The Bread of Life

Continuing the presentation of the gifts brought by our Savior, the spiritual evening of the month of March brought before us the Holy Eucharist. This Gift is so very precious as the Lord Himself said, “I am the bread of life. This is the bread which comes down from heaven, that one may eat of it and not die” (John 6.48-51).

Of course, this gift was arguably the most scandalous for His contemporaries (John 6.60-66). But, in reality, it is the only way to attain eternal life: “you have no life in you” (John 6.53), “the Father has life in Himself” (John 5.26), and the Son has life in Himself. Therefore, “Whoever eats My flesh and drinks My blood has eternal life” (John 6.54), and “he who feeds on Me will live because of Me” (John 6.57). Partaking of this Mystery is the only way for us to be truly alive. There is no other!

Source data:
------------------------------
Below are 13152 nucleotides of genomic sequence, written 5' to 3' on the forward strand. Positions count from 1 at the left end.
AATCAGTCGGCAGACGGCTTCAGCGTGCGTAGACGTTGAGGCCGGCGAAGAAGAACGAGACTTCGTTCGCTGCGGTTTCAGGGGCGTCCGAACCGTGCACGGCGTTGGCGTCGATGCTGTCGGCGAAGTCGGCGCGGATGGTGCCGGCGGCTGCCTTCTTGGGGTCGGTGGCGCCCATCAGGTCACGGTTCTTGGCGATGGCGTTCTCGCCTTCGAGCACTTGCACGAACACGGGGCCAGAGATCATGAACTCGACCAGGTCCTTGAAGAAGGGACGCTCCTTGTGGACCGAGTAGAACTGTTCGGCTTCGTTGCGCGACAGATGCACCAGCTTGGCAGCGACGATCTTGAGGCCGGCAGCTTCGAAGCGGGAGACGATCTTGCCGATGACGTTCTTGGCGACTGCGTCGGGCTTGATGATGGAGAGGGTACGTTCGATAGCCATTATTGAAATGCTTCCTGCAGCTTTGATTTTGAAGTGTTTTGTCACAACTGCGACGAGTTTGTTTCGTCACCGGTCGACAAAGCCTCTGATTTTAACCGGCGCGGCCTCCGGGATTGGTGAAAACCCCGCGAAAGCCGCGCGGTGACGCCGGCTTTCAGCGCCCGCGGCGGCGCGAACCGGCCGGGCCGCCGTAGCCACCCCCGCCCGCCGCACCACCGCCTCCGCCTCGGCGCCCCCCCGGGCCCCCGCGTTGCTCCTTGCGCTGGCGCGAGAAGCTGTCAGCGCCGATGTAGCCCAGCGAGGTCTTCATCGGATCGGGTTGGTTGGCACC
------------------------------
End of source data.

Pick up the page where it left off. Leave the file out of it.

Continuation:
The Holy Eucharist was inaugurated during the Last Supper, when “Jesus took bread, blessed and broke it, and gave it to the disciples and said, ‘Take, eat; this is My body.’ Then He took the cup, and gave thanks, and gave it to them, saying, ‘Drink from it, all of you. For this is My blood of the new covenant, which is shed for many for the remission of sins’” (Matthew 26.26-28). In the Church, in the Christian way of life, partaking of the Blood and Body of Christ has been central, extremely important, from the beginning of Christianity to this very day. Christians have treated the Mystery of Communion as their main aid in gaining strength for the journey to salvation. Besides being the essence of the Christian way of life, or indeed for this very reason, the Holy Eucharist is a symbol of communion between the Churches: In the early Church, the bishops would send the Holy Eucharist to each other, through deacons, as a sign of fellowship and unity.

Because the Holy Eucharist is so important in our life as Christians, we must find a way to commune with worthiness. “It is not frequent or seldom communion that helps us, but communing with worthiness” (Archim. Zacharias Zacharou).